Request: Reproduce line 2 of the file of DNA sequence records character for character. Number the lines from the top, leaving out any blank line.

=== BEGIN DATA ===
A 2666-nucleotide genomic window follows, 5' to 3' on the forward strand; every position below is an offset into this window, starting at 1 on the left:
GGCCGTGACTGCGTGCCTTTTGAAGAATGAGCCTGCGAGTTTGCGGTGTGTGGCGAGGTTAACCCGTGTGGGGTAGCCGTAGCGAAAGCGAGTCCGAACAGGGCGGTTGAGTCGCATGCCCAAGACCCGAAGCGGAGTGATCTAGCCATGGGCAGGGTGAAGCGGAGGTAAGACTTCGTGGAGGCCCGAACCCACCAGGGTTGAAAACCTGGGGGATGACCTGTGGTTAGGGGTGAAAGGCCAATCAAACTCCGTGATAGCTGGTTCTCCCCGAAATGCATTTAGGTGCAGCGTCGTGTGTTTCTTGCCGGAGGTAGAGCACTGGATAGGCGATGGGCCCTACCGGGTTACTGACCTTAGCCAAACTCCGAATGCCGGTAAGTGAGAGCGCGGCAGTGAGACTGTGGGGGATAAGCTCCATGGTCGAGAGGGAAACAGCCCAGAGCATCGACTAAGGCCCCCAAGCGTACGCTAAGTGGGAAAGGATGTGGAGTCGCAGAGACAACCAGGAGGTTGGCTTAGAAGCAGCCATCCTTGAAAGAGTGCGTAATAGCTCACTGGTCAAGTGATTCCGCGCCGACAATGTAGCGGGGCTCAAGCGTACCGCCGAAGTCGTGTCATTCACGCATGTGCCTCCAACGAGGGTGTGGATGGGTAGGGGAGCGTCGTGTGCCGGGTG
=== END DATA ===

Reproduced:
GGCCGTGACTGCGTGCCTTTTGAAGAATGAGCCTGCGAGTTTGCGGTGTGTGGCGAGGTTAACCCGTGTGGGGTAGCCGTAGCGAAAGCGAGTCCGAACAGGGCGGTTGAGTCGCATGCCCAAGACCCGAAGCGGAGTGATCTAGCCATGGGCAGGGTGAAGCGGAGGTAAGACTTCGTGGAGGCCCGAACCCACCAGGGTTGAAAACCTGGGGGATGACCTGTGGTTAGGGGTGAAAGGCCAATCAAACTCCGTGATAGCTGGTTCTCCCCGAAATGCATTTAGGTGCAGCGTCGTGTGTTTCTTGCCGGAGGTAGAGCACTGGATAGGCGATGGGCCCTACCGGGTTACTGACCTTAGCCAAACTCCGAATGCCGGTAAGTGAGAGCGCGGCAGTGAGACTGTGGGGGATAAGCTCCATGGTCGAGAGGGAAACAGCCCAGAGCATCGACTAAGGCCCCCAAGCGTACGCTAAGTGGGAAAGGATGTGGAGTCGCAGAGACAACCAGGAGGTTGGCTTAGAAGCAGCCATCCTTGAAAGAGTGCGTAATAGCTCACTGGTCAAGTGATTCCGCGCCGACAATGTAGCGGGGCTCAAGCGTACCGCCGAAGTCGTGTCATTCACGCATGTGCCTCCAACGAGGGTGTGGATGGGTAGGGGAGCGTCGTGTGCCGGGTG